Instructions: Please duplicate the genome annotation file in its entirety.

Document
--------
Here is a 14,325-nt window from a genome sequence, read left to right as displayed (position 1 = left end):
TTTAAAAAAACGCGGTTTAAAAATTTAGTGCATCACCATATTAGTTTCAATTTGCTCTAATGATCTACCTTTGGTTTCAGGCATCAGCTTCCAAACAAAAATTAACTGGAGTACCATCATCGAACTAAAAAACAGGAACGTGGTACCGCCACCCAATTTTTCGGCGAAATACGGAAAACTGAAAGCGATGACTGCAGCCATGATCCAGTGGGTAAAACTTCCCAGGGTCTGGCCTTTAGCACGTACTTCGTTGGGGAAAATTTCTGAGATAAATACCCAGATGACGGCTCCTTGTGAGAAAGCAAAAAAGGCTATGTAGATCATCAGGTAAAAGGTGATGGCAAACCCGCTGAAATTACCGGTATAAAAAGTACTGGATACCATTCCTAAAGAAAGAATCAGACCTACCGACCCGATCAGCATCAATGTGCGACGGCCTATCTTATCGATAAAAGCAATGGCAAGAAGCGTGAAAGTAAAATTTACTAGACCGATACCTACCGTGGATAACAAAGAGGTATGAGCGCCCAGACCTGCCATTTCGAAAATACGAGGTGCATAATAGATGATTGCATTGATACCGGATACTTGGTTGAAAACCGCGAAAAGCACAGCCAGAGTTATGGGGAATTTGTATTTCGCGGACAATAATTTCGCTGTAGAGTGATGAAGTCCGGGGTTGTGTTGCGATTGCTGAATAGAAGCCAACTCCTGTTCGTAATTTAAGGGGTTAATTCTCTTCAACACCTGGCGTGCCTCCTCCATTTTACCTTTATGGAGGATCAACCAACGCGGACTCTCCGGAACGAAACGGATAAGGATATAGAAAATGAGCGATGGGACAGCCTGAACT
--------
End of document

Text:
Here is a 14,325-nt window from a genome sequence, read left to right as displayed (position 1 = left end):
TTTAAAAAAACGCGGTTTAAAAATTTAGTGCATCACCATATTAGTTTCAATTTGCTCTAATGATCTACCTTTGGTTTCAGGCATCAGCTTCCAAACAAAAATTAACTGGAGTACCATCATCGAACTAAAAAACAGGAACGTGGTACCGCCACCCAATTTTTCGGCGAAATACGGAAAACTGAAAGCGATGACTGCAGCCATGATCCAGTGGGTAAAACTTCCCAGGGTCTGGCCTTTAGCACGTACTTCGTTGGGGAAAATTTCTGAGATAAATACCCAGATGACGGCTCCTTGTGAGAAAGCAAAAAAGGCTATGTAGATCATCAGGTAAAAGGTGATGGCAAACCCGCTGAAATTACCGGTATAAAAAGTACTGGATACCATTCCTAAAGAAAGAATCAGACCTACCGACCCGATCAGCATCAATGTGCGACGGCCTATCTTATCGATAAAAGCAATGGCAAGAAGCGTGAAAGTAAAATTTACTAGACCGATACCTACCGTGGATAACAAAGAGGTATGAGCGCCCAGACCTGCCATTTCGAAAATACGAGGTGCATAATAGATGATTGCATTGATACCGGATACTTGGTTGAAAACCGCGAAAAGCACAGCCAGAGTTATGGGGAATTTGTATTTCGCGGACAATAATTTCGCTGTAGAGTGATGAAGTCCGGGGTTGTGTTGCGATTGCTGAATAGAAGCCAACTCCTGTTCGTAATTTAAGGGGTTAATTCTCTTCAACACCTGGCGTGCCTCCTCCATTTTACCTTTATGGAGGATCAACCAACGCGGACTCTCCGGAACGAAACGGATAAGGATATAGAAAATGAGCGATGGGACAGCCTGAACT